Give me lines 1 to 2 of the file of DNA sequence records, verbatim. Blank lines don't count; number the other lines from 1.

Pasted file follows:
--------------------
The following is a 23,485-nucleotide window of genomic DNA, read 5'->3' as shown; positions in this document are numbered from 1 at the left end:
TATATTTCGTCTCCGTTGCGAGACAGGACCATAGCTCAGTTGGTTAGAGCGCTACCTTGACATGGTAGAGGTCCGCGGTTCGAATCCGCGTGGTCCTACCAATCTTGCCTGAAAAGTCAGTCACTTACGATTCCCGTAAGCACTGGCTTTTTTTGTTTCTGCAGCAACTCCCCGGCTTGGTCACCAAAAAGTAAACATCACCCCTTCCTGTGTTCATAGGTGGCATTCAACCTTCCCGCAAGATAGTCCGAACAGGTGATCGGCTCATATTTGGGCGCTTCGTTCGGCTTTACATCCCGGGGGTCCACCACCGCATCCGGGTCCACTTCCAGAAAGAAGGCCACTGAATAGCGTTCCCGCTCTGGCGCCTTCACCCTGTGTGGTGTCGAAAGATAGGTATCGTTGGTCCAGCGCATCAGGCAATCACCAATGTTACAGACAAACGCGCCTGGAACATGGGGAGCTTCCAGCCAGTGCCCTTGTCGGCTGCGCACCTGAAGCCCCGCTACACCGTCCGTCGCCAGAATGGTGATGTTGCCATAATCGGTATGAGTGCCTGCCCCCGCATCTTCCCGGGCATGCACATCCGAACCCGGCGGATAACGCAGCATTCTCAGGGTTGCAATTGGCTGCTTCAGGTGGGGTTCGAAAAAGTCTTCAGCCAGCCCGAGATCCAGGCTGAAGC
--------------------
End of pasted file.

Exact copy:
The following is a 23,485-nucleotide window of genomic DNA, read 5'->3' as shown; positions in this document are numbered from 1 at the left end:
TATATTTCGTCTCCGTTGCGAGACAGGACCATAGCTCAGTTGGTTAGAGCGCTACCTTGACATGGTAGAGGTCCGCGGTTCGAATCCGCGTGGTCCTACCAATCTTGCCTGAAAAGTCAGTCACTTACGATTCCCGTAAGCACTGGCTTTTTTTGTTTCTGCAGCAACTCCCCGGCTTGGTCACCAAAAAGTAAACATCACCCCTTCCTGTGTTCATAGGTGGCATTCAACCTTCCCGCAAGATAGTCCGAACAGGTGATCGGCTCATATTTGGGCGCTTCGTTCGGCTTTACATCCCGGGGGTCCACCACCGCATCCGGGTCCACTTCCAGAAAGAAGGCCACTGAATAGCGTTCCCGCTCTGGCGCCTTCACCCTGTGTGGTGTCGAAAGATAGGTATCGTTGGTCCAGCGCATCAGGCAATCACCAATGTTACAGACAAACGCGCCTGGAACATGGGGAGCTTCCAGCCAGTGCCCTTGTCGGCTGCGCACCTGAAGCCCCGCTACACCGTCCGTCGCCAGAATGGTGATGTTGCCATAATCGGTATGAGTGCCTGCCCCCGCATCTTCCCGGGCATGCACATCCGAACCCGGCGGATAACGCAGCATTCTCAGGGTTGCAATTGGCTGCTTCAGGTGGGGTTCGAAAAAGTCTTCAGCCAGCCCGAGATCCAGGCTGAAGC